Tuesday

4th Oct 2022

British PM to resign in October, delays EU talks

  • (Photo: Georgina Coupe/Crown Copyright)

British PM David Cameron has promised to step down in October after losing the referendum on the UK’s membership of the EU.

He told press outside his official residence, No. 10 Downing Street, on Friday (24 June) morning that he would “try to steady the ship” over the next three months, but he added: “I do not think it would be right for me to be the captain that steers our country to its next destination”.

Read and decide

Join EUobserver today

Become an expert on Europe

Get instant access to all articles — and 20 years of archives. 14-day free trial.

... or subscribe as a group

  • “Those on the losing side, myself included, should help to make it work” (Photo: Mrs. Knook)

He said that he had fought “passionately … head, heart and soul, I held nothing back” to convince British people that they were “better off, safer and stronger in the European Union”.

But he said Britons had chosen a “different path” and that “those on the losing side, myself included, should help to make it work”.

Cameron noted that he had spoken to the British queen on Friday morning and that he planned to hold a cabinet meeting on Monday.

He also said that he would attend the EU summit next week in Brussels “to explain the decision that British people had taken”.

He said his successor in the PM post would be the right person to trigger article 50 of the EU treaty, which governs the never-before-used process of a country leaving the EU.

His decision to delay the negotiations on the terms of Britain's exit prompted leading MEPs on Friday to complain that this would prolong "uncertainty".

But one Tory MEP, Syed Kamall, said "it would not make much difference when you trigger [the exit process], the important thing is to have a deal that works for both sides."

The outgoing PM also tried to reassure British people living in Europe and the financial markets.

“There will be no immediate changes in your [British expats’] circumstances. There will be no initial change in the way our people can travel, in the way our goods can move or the way our services can be sold”, he said.

“Britain’s economy is fundamentally strong”, he added.

Alluding to the chauvinistic rhetoric of some Leave campaigners, he said the UK would keep up spending on overseas aid and would still be a “multi-racial, multi-faith democracy” that would welcome skilled migrants.

He also said it would be an open society “enabling those who love each other to get married whatever their sexuality”.

Standing next to his wife Samantha, he said in a trembling voice: “I love this country and I feel honoured to have served it and I will do everything I can in future to help this great country succeed."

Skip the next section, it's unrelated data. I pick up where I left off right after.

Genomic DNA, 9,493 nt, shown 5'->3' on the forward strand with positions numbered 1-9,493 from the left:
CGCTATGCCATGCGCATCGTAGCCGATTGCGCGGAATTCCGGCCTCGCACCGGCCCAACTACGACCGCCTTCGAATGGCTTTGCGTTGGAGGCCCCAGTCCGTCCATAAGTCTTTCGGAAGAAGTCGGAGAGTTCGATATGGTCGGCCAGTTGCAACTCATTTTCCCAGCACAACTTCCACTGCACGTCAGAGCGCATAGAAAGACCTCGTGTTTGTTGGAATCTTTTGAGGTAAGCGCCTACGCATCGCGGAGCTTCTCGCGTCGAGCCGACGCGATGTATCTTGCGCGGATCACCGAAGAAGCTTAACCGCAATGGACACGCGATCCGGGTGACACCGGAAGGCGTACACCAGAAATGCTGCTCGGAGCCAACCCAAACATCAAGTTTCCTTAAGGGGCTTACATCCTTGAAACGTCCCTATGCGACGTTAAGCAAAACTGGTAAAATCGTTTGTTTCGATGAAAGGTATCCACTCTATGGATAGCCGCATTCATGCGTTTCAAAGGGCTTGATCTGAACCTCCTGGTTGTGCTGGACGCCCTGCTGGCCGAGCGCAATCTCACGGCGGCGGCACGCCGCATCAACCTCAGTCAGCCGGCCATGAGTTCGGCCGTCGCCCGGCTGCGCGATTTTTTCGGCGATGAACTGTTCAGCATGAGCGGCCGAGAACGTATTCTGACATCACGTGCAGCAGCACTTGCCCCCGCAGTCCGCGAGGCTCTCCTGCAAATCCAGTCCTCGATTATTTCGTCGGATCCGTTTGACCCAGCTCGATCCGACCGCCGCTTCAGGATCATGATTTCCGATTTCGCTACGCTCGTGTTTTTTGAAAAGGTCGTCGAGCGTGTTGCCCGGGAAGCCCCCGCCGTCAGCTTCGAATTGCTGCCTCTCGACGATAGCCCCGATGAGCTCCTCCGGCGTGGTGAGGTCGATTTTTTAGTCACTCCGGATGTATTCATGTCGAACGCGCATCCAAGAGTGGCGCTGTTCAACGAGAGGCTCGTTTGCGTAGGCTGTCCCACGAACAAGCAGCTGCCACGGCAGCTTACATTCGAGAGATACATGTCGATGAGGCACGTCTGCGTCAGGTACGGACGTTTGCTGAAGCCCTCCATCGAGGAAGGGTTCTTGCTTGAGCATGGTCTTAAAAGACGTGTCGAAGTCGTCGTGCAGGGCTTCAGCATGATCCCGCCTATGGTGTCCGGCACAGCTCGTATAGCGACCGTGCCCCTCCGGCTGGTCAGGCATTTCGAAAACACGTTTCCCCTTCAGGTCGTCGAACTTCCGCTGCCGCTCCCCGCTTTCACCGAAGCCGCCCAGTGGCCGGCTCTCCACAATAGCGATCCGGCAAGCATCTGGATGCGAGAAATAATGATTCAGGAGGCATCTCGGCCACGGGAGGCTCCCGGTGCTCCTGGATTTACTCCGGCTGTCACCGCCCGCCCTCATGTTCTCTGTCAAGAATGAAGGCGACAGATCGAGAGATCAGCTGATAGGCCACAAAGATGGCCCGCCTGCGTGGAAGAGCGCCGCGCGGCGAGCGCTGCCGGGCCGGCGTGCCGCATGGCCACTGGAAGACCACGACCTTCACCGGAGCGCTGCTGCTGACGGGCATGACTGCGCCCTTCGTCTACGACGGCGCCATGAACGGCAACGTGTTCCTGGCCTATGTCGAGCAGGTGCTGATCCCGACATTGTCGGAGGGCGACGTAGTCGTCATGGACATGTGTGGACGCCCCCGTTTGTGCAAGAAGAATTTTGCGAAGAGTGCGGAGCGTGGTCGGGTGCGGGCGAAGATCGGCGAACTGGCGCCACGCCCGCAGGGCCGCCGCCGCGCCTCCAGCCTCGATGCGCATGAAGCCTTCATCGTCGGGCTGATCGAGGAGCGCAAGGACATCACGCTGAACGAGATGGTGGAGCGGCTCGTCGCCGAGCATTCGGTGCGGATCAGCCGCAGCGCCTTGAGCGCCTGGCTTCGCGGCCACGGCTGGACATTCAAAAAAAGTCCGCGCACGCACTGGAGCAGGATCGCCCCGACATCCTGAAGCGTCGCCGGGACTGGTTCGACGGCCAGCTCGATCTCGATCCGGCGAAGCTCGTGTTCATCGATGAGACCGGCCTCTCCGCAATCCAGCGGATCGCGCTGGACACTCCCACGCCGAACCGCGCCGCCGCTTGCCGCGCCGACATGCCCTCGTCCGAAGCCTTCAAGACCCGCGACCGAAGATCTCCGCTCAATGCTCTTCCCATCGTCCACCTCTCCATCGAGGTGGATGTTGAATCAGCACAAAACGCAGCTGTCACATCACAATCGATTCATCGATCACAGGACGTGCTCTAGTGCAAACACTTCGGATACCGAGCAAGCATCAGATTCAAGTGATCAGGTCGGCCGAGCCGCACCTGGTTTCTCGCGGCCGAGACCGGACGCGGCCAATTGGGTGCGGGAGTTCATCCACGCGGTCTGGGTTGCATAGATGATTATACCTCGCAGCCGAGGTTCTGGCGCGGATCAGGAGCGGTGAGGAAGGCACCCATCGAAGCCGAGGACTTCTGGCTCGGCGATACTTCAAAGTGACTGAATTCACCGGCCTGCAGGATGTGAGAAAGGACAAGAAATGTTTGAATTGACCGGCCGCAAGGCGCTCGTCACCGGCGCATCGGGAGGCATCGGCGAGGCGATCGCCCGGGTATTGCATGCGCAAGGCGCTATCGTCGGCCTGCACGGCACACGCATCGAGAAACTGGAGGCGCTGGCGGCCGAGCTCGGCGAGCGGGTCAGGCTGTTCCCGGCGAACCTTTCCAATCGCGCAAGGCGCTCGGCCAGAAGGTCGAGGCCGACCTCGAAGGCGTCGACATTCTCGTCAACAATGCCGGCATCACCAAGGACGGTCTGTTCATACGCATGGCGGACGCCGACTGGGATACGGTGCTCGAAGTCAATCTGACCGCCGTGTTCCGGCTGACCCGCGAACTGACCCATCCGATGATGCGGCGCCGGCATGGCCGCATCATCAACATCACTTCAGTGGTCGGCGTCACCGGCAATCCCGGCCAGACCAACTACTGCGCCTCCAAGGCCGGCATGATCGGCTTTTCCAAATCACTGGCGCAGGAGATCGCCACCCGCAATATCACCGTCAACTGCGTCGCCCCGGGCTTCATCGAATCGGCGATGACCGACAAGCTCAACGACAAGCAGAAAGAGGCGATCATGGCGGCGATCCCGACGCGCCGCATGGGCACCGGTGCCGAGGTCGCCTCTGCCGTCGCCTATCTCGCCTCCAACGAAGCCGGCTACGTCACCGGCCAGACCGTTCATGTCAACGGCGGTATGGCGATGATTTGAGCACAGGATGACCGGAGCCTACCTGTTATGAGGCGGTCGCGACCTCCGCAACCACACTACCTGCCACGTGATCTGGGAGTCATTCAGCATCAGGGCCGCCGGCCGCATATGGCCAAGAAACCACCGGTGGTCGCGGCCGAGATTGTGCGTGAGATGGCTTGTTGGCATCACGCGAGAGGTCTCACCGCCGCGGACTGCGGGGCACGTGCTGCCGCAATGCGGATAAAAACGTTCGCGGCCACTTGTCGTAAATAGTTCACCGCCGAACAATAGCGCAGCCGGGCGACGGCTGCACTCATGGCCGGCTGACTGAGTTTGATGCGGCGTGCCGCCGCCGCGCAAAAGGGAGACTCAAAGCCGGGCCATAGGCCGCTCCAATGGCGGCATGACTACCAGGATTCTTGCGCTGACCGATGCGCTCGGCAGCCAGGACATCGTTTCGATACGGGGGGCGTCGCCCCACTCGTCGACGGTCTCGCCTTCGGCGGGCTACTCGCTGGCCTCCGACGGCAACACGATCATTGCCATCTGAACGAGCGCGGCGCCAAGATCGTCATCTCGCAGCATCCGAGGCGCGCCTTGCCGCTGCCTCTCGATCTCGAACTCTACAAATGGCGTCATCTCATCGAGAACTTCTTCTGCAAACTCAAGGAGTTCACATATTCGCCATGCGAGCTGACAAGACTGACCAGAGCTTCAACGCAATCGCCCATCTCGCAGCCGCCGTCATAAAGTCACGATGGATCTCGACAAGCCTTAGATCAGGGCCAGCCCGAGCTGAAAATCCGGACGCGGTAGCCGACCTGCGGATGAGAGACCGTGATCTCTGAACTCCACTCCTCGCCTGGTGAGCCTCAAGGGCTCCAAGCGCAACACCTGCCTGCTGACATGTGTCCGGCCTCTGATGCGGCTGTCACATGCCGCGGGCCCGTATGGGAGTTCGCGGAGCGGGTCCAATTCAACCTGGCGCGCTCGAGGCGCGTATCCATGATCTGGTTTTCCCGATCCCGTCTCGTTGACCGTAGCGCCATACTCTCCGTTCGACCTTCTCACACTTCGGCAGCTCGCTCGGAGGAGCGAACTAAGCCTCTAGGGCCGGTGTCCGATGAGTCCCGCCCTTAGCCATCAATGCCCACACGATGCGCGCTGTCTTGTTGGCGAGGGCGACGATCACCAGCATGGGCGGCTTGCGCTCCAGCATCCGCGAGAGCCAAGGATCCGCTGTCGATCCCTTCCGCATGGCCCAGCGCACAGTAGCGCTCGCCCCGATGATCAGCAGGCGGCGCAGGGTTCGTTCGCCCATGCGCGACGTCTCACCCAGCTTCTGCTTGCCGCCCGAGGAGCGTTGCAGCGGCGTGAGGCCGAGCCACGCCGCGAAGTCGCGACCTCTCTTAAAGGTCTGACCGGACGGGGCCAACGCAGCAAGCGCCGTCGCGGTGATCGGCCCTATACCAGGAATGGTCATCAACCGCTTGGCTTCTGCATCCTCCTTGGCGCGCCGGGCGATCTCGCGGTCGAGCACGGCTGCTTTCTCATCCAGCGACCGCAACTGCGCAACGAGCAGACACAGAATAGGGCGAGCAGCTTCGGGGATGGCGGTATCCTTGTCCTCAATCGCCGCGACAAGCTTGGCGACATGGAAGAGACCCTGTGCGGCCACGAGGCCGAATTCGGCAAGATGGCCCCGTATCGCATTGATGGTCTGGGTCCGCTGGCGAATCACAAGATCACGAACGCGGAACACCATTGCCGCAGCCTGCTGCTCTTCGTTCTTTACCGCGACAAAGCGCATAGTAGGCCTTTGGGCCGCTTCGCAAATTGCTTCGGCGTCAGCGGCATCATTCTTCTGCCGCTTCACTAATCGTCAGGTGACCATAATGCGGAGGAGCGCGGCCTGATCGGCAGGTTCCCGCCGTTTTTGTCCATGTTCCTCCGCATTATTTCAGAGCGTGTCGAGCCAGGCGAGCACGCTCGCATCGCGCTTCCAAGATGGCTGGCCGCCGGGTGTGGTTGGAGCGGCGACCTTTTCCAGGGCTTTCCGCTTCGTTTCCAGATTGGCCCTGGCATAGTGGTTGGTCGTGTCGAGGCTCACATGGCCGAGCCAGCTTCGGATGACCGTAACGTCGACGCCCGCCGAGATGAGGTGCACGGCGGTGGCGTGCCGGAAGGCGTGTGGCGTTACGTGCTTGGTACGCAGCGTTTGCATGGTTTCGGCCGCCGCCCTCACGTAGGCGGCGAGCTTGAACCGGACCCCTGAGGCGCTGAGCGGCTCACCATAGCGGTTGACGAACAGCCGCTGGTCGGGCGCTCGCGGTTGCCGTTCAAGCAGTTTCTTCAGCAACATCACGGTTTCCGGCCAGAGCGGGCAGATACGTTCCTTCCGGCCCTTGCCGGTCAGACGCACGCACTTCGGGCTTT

UK votes to leave EU, causes shockwaves

Britons vote to leave the EU by 51.9 percent. Pound is at its lowest since 1985. Scotland and Northern Ireland at odds with England and Wales.

Pound plunges after UK result, but no 'panic'

"We are not in panic mode”, Germany's Commerzbank said. Bank of England chief said "we were well-prepared for this" and that British banks could weather the storm.

Poles and Muslims insulted after Brexit vote

Polish people, Muslims and other minorities in the UK have reported an outbreak of what British police are treating as “hate crimes” following the Brexit vote.

Last-minute legal changes to Bosnian election law stir controversy

"[…] We were astonished that on election day, the high representative for Bosnia imposed significant further changes to the constitution,"German MEP Andreas Schieder, head of the European Parliament election observation delegation to Bosnia said on Monday.

News in Brief

  1. Czechs warn joint-nationality citizens in Russia on mobilisation
  2. Greece to unveil proposal for capping EU gas prices
  3. Four dead, 29 missing, after dinghy found off Canary Islands
  4. Orbán: German €200bn shield is start of 'cannibalism in EU'
  5. Lithuania expels top Russian diplomat
  6. Poland insists on German WW2 reparations
  7. Russia halts gas supplies to Italy
  8. Bulgaria risks hung parliament after inconclusive vote

Stakeholders' Highlights

  1. The European Association for Storage of EnergyRegister for the Energy Storage Global Conference, held in Brussels on 11-13 Oct.
  2. EFBWW – EFBH – FETBBA lot more needs to be done to better protect construction workers from asbestos
  3. European Committee of the RegionsThe 20th edition of EURegionsWeek is ready to take off. Save your spot in Brussels.
  4. UNESDA - Soft Drinks EuropeCall for EU action – SMEs in the beverage industry call for fairer access to recycled material
  5. Nordic Council of MinistersNordic prime ministers: “We will deepen co-operation on defence”
  6. EFBWW – EFBH – FETBBConstruction workers can check wages and working conditions in 36 countries

Latest News

  1. Last-minute legal changes to Bosnian election law stir controversy
  2. EU wants probe into alleged Nagorno-Karabakh war crimes
  3. EU officials were warned of risk over issuing financial warning
  4. EU debates national energy plans amid calls for more coordination
  5. What Modi and Putin’s ‘unbreakable friendship’ means for the EU
  6. EU leaders have until Friday for refugee resettlement pledges
  7. Cities and regions stand with citizens and SMEs ahead of difficult winter
  8. Editor's weekly digest: A week of leaks

Join EUobserver

Support quality EU news

Join us